Today, Digital Sisterhood Network (DSN) is celebrating how women express the #DSMonth theme of “Creativity + Great Health = Fierce Living Women.” Many women use the practice of self-love to embrace their creativity, maintain great health, and live fiercely. One of our favorite advocates and teachers of self-love is Christine Arylo, author of Madly in Love with Me. Read the question and answer (Q&A) session below to learn more about Arylo’s self-love principles.
Q & A with Author Christine Arylo
DSN: Isn’t loving yourself selfish or narcissistic?
CA: Self-love is so misunderstood. If you looked self-love up in the dictionary, yes, it is defined as conceit, vanity and narcissism but whoever came up that definition has it all wrong. People who do suffer from narcissism or excess vanity actually lack love for themselves. Their extreme self-centeredness and unawareness of their impact on others is really a cover for a deep sense of inferiority, a fear of connection and a low self-worth. Thankfully, narcissism isn’t contagious and most people don’t need to worry about being too selfish. If anything, they need to give to themselves more.
Loving yourself is the same as loving another person, the energy of love is just pointed in a different direction. Think of it this way, you’d never say loving your parents or friends was selfish, and neither is giving love to yourself. Imagine giving love to someone in your life that you deeply care about. Notice how good it feels to give love to that person – in all kinds of ways including affection, caring, acknowledgement, honor, compassion, etc. Now imagine taking that same energy and directing the love at yourself – giving yourself affection, care, acknowledgement, honor, compassion, etc. Same energy. Love is never selfish.
DSN: What is self-love? What does it really mean to love yourself?
CA:Some day I will petition the dictionary people to change the definition for self-love, but for now to set the record straight, here’s a truthful definition for self-love: Self-love is the unconditional love and respect you have for yourself that is so deep, so solid, so unwavering that you choose only situations and relationships – including the one you have with yourself – that reflect that same unconditional love and respect.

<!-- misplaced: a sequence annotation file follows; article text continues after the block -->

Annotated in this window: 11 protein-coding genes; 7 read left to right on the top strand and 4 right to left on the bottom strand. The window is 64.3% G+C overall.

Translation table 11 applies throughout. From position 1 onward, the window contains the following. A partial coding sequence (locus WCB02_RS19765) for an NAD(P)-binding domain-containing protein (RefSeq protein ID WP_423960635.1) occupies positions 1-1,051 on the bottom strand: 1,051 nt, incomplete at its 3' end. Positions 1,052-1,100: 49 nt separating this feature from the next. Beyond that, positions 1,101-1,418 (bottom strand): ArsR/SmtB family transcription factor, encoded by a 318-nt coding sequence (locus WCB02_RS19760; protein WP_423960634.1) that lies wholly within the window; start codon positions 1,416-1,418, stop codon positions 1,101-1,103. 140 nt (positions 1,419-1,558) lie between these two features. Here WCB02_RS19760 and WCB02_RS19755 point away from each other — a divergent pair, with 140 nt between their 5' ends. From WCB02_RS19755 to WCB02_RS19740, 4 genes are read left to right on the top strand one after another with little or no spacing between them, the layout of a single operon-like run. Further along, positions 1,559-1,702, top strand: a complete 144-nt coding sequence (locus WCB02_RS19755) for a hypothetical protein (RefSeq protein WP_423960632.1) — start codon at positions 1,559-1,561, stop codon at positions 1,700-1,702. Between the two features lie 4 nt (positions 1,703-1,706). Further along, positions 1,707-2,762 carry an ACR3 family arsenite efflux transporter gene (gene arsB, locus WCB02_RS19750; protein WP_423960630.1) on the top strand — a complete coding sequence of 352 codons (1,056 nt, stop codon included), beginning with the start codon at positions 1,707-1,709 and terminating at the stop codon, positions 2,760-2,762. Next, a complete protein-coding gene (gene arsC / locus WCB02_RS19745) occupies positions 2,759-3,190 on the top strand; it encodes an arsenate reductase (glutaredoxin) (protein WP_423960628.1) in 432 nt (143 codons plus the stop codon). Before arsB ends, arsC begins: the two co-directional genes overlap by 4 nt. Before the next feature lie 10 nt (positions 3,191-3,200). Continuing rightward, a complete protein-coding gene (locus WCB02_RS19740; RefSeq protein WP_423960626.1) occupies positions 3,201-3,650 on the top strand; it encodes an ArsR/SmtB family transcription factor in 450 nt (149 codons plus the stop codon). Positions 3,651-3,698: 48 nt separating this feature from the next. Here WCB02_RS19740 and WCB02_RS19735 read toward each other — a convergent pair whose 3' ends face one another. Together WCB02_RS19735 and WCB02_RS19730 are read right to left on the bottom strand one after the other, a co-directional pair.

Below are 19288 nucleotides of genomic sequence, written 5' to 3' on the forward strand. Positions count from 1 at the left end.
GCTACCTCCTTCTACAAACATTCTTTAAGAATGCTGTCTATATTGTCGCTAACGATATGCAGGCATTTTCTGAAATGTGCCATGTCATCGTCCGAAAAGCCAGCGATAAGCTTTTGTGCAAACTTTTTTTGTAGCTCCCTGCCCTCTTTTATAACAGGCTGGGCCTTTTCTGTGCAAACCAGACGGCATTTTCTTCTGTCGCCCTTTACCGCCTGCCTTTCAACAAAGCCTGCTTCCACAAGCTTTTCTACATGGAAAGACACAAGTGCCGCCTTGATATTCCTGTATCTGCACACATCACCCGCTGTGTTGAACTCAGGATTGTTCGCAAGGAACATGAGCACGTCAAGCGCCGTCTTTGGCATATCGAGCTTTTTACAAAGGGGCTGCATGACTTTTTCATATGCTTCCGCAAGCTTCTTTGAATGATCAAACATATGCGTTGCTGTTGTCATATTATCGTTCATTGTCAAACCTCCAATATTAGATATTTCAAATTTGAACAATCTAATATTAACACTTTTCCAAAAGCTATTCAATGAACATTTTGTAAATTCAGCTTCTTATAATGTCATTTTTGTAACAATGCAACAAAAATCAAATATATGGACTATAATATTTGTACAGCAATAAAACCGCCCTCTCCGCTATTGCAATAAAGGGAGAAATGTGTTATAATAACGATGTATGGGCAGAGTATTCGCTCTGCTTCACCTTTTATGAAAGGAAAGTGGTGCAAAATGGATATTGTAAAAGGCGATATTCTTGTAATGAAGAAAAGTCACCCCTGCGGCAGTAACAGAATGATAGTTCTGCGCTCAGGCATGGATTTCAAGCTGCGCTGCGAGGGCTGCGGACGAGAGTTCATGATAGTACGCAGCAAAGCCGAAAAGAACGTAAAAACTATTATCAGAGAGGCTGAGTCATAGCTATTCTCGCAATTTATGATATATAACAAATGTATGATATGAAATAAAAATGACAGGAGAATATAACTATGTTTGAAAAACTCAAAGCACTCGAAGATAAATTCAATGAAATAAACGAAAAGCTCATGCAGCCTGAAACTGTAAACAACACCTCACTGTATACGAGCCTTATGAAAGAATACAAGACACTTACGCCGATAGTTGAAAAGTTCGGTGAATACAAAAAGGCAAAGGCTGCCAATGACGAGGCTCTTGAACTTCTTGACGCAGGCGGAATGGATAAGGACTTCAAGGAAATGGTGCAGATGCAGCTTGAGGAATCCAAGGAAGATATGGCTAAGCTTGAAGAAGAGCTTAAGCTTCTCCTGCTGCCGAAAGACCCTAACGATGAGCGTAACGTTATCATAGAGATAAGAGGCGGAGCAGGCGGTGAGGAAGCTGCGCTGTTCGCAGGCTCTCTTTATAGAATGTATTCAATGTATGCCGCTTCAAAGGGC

In our culture, there are a lot of words other than self-love that people are much more comfortable using – self-esteem, self-awareness, self-care, self-worth, self-compassion – words that many people mistakenly believe are the same as self-love. While all the ideas expressed by these words are components of self-love, none alone is a synonym for self-love. Love is a specific, un-paralleled, and all-powerful vibration, and none of these aspects of self-love has that power on their own – but put them together and WOW! You’ve got a tree of self-love!
DSN: Okay, so say I do believe that loving myself is a good idea, how do I actually do it?
CA: Once a person gets that loving themselves is a good idea, and they get past all that fear around it being selfish or vain, they always ask, “How do I love myself?” Self-love can feel so vast and esoteric and it can get thrown around casually, “Oh, sure I love myself,” when if you were to look at that person’s life you would see the areas where they do choose love and where they don’t act lovingly towards themselves. Loving yourself isn’t black and white, as in either you are a person who does or doesn’t. It isn’t some nirvana state you master and achieve and then can just forget about. Loving yourself is a choice you make, or don’t, in every moment of every day for the rest of your life.
The first step is to become aware of the ways in which you are a rock star at being a best friend to yourself and the ways that you have a hard time making choices and taking actions that align with love. To make this accessible and tangible for people, I teach the 10 Branches of Self-Love and guide people how to identify where they are weak so they can GROW their self-love in this place, and also how to identify where they are strong, so they can make KEEP the love flowing, and also make sure they don’t over-rely on any one branch, which will throw you out of balance.